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Web Letter

While I deeply respect Ms Rosen, this article, these heartfelt comments and the dire need to recognize the care crisis in the workplace, I would like to point out that there is going to be no real reform until we start to mention one more component that usually gets overlooked: the professional care provider.

Especially in the field of children's care this is an underpaid, undervalued professional that the working world depends on. The typical working parent expends little effort to bolster the lot of the person they pay to care for their precious children. I don't think that we can lobby for business to support the right for workers to afford quality care for their loved ones without also supporting the caregivers in their quest for respect and fair wages.

I've expounded more on this topic in an article "Be It Ever So Humble" on my website at http://www.joyfulnoisedaycare.com/humble.html


Christine Bazzett

Traverse City, Mi

Mar 22 2007 - 6:32pm

Web Letter

Wonderful article! But I wished it had talked more about what I see as the major reason Europe has good work-life policies and we don't: Europe bargains its work arrangements collectively, while here in the U.S. we all compete as individuals against each other trying to show we're the "ideal worker."

For the past two years, I've presented a session at the Living Green Expo in the Twin Cities about how our long-hours culture is an environmental issue, a social justice issue, and an issue that affects so many other progressive issues.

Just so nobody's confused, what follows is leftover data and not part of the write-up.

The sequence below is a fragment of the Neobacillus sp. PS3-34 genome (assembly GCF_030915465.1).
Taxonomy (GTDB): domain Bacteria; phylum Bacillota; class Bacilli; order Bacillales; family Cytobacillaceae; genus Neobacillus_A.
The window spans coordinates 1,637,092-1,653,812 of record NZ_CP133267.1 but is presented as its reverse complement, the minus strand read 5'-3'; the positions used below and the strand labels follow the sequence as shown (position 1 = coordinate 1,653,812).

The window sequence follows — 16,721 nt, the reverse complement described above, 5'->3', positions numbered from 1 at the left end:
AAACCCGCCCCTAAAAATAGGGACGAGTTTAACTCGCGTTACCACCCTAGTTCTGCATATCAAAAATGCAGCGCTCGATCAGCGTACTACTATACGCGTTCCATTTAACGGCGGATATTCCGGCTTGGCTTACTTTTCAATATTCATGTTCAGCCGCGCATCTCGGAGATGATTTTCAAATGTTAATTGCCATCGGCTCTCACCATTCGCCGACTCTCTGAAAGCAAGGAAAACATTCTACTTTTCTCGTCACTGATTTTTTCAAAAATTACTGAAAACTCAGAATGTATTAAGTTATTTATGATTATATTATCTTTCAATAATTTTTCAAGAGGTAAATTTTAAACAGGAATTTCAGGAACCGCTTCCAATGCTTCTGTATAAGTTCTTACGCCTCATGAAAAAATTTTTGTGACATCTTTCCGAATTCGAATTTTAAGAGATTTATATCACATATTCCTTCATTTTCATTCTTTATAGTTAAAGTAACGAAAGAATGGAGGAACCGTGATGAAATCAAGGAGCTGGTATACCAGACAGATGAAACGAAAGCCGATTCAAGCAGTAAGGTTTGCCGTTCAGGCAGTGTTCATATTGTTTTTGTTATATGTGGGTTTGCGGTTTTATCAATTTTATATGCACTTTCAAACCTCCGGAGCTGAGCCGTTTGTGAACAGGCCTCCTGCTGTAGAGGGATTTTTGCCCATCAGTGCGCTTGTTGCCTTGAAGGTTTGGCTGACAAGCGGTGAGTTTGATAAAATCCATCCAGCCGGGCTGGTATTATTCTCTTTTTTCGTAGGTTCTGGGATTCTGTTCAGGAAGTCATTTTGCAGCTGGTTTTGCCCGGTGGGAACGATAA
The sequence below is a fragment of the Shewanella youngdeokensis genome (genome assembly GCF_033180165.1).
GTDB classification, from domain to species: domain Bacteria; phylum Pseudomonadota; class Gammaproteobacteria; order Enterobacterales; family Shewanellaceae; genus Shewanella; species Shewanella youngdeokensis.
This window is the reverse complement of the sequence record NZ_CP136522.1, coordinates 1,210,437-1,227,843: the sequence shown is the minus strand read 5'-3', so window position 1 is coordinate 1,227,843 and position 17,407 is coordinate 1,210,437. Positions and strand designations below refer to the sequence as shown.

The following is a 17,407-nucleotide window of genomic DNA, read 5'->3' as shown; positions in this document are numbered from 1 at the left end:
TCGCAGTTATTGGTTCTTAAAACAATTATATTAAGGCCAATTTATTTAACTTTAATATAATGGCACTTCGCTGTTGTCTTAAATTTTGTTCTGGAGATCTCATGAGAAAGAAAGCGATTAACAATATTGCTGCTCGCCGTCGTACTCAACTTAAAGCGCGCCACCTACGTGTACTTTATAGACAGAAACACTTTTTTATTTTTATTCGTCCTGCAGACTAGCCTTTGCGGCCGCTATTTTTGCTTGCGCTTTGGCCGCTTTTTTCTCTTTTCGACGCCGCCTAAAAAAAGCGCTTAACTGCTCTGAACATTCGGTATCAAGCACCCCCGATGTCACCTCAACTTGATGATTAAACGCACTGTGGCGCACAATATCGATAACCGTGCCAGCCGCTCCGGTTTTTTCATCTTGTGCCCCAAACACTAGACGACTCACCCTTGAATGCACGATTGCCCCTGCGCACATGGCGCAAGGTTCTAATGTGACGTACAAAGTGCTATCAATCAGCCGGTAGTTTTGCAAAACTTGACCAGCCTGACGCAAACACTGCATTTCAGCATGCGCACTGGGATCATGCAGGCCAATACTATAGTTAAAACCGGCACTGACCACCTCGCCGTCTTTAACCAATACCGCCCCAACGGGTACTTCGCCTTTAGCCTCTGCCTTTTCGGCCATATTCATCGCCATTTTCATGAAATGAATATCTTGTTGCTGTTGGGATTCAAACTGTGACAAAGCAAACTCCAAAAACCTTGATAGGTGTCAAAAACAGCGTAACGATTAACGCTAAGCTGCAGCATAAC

In that workshop I've talked at length about how collective action in Europe has brought them shorter workweeks, longer vacations, and better family leave. At the end of last year's workshop, a young woman who appeared to be in her twenties raised her hand in the Q-and-A and said this all made sense to her, but then asked "What can I do as an individual about this?" As an individual. Sigh. I felt like beating my head against the nearest pillar. But I tried to be respectful as I replied that she has lots of company in her generation and that if all of us acted together, we could change things.

Robert Putnam writes in his book Bowling Alone that when it comes to "joining a union," young people may not so much resist the idea of "unions" as the idea of "joining."

Please, if you are a young person who identifies with this article, join something! Find a candidate you can volunteer for or donate to who works on these issues. (They're out there, and they need your support.) Or join Moms Rising (www.momsrising.org). Read Ann Crittenden, Arlie Hochschild, and Joan Williams. Read Ellen Galinsky, Jody Heymann, and Jodie Levin-Epstein. Get informed, get active, and get connected.

The idea that our only avenue for action is as individual consumers is propaganda we've been fed by the right wing since the Reagan years. We can do together what we can't do alone. Indeed, that's the only way we're going to get it done. Treating this as an individual's issue, or an individual family's issue, leads us nowhere.

Anne Nolan

St. Cloud, Minnesota

Mar 10 2007 - 10:35pm

Web Letter